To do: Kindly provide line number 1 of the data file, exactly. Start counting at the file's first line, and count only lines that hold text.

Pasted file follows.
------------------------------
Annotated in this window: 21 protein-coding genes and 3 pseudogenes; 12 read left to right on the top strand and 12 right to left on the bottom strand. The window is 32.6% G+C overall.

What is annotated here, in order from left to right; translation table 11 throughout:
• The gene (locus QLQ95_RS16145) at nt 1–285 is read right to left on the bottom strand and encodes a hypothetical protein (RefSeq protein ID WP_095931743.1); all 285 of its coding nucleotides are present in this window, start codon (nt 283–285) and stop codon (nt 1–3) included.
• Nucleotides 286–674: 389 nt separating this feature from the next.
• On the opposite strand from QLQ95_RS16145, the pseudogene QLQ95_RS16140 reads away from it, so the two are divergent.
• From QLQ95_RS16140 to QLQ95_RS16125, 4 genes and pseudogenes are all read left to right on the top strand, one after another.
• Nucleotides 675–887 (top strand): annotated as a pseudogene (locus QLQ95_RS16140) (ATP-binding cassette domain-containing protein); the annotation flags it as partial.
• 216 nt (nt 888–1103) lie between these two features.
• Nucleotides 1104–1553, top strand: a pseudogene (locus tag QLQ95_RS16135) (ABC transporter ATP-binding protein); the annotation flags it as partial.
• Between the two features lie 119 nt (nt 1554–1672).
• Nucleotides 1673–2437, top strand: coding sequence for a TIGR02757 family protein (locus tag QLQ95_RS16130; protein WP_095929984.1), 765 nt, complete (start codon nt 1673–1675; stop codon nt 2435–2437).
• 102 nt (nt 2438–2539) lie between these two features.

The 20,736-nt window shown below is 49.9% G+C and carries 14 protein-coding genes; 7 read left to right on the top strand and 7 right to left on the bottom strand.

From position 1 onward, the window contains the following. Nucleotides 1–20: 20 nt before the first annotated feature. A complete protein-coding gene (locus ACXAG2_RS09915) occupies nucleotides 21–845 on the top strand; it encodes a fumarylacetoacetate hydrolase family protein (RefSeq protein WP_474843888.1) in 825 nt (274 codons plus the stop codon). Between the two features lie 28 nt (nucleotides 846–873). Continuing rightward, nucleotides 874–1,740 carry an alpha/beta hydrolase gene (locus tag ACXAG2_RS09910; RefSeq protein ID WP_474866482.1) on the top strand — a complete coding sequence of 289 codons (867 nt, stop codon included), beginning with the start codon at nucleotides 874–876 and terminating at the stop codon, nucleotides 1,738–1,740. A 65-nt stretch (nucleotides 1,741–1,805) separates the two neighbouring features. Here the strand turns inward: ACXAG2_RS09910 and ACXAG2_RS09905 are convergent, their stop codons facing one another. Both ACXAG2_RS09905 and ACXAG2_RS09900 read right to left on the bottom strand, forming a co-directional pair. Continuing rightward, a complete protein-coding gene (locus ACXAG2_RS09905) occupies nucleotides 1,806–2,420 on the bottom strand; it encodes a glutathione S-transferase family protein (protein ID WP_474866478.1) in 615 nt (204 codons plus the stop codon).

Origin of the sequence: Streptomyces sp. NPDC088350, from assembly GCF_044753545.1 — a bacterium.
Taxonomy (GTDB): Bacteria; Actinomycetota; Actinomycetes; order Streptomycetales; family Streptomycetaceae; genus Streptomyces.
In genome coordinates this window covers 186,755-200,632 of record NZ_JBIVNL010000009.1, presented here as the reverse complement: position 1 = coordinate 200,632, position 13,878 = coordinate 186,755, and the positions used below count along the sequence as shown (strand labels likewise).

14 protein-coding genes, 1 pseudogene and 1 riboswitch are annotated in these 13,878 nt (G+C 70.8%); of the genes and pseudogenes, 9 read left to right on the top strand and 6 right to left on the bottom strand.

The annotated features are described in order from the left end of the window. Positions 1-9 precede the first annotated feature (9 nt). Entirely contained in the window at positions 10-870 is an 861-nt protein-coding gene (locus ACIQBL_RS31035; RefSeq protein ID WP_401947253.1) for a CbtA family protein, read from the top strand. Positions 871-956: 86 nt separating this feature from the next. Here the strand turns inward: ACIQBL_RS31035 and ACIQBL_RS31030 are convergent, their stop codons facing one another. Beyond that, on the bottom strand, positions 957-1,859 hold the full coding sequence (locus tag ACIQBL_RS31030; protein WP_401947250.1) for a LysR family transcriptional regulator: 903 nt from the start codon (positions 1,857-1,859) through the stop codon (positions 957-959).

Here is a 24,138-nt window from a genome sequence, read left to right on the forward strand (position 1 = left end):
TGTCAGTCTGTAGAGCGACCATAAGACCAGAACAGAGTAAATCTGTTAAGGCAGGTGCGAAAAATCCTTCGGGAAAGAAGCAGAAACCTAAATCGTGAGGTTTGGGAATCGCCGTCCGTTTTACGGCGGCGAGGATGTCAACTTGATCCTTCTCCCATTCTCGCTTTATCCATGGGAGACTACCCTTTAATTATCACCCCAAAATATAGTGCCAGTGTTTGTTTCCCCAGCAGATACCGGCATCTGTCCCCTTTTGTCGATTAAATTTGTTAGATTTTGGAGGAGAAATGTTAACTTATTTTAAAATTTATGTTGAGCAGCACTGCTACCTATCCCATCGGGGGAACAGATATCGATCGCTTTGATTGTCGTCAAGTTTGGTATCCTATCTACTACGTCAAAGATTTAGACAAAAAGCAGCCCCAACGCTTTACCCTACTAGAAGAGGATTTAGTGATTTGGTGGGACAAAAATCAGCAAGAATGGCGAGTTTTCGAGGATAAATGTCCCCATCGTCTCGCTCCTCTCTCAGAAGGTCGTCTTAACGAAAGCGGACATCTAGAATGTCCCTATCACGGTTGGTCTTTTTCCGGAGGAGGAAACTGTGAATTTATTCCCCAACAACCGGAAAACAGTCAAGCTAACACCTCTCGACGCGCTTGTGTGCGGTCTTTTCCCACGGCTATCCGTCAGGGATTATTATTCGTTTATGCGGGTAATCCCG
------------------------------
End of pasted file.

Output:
Annotated in this window: 21 protein-coding genes and 3 pseudogenes; 12 read left to right on the top strand and 12 right to left on the bottom strand. The window is 32.6% G+C overall.